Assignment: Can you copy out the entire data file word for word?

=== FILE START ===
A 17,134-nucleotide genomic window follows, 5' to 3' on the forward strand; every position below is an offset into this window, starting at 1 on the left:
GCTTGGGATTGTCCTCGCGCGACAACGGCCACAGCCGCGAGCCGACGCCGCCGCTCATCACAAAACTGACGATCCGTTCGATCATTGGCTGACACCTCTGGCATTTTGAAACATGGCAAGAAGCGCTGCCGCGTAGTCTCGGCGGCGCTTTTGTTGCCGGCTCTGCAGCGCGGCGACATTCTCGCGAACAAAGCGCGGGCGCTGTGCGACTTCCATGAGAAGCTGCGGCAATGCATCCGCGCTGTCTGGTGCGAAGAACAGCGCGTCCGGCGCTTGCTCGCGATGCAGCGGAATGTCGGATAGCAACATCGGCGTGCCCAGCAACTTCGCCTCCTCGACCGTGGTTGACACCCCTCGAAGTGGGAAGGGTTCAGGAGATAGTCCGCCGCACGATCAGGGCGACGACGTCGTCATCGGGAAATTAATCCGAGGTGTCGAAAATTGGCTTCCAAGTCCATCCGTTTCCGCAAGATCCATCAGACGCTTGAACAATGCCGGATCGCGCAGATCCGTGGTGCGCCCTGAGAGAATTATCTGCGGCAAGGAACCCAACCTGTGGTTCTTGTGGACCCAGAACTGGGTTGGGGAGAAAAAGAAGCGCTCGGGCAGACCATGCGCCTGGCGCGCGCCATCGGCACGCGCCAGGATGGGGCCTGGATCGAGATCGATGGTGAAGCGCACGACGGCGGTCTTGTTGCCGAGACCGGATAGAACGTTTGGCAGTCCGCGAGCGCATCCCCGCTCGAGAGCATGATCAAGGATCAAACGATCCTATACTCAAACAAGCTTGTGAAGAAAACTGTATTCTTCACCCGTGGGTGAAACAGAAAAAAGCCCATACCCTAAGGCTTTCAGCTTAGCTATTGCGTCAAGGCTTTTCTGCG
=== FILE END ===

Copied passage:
A 17,134-nucleotide genomic window follows, 5' to 3' on the forward strand; every position below is an offset into this window, starting at 1 on the left:
GCTTGGGATTGTCCTCGCGCGACAACGGCCACAGCCGCGAGCCGACGCCGCCGCTCATCACAAAACTGACGATCCGTTCGATCATTGGCTGACACCTCTGGCATTTTGAAACATGGCAAGAAGCGCTGCCGCGTAGTCTCGGCGGCGCTTTTGTTGCCGGCTCTGCAGCGCGGCGACATTCTCGCGAACAAAGCGCGGGCGCTGTGCGACTTCCATGAGAAGCTGCGGCAATGCATCCGCGCTGTCTGGTGCGAAGAACAGCGCGTCCGGCGCTTGCTCGCGATGCAGCGGAATGTCGGATAGCAACATCGGCGTGCCCAGCAACTTCGCCTCCTCGACCGTGGTTGACACCCCTCGAAGTGGGAAGGGTTCAGGAGATAGTCCGCCGCACGATCAGGGCGACGACGTCGTCATCGGGAAATTAATCCGAGGTGTCGAAAATTGGCTTCCAAGTCCATCCGTTTCCGCAAGATCCATCAGACGCTTGAACAATGCCGGATCGCGCAGATCCGTGGTGCGCCCTGAGAGAATTATCTGCGGCAAGGAACCCAACCTGTGGTTCTTGTGGACCCAGAACTGGGTTGGGGAGAAAAAGAAGCGCTCGGGCAGACCATGCGCCTGGCGCGCGCCATCGGCACGCGCCAGGATGGGGCCTGGATCGAGATCGATGGTGAAGCGCACGACGGCGGTCTTGTTGCCGAGACCGGATAGAACGTTTGGCAGTCCGCGAGCGCATCCCCGCTCGAGAGCATGATCAAGGATCAAACGATCCTATACTCAAACAAGCTTGTGAAGAAAACTGTATTCTTCACCCGTGGGTGAAACAGAAAAAAGCCCATACCCTAAGGCTTTCAGCTTAGCTATTGCGTCAAGGCTTTTCTGCG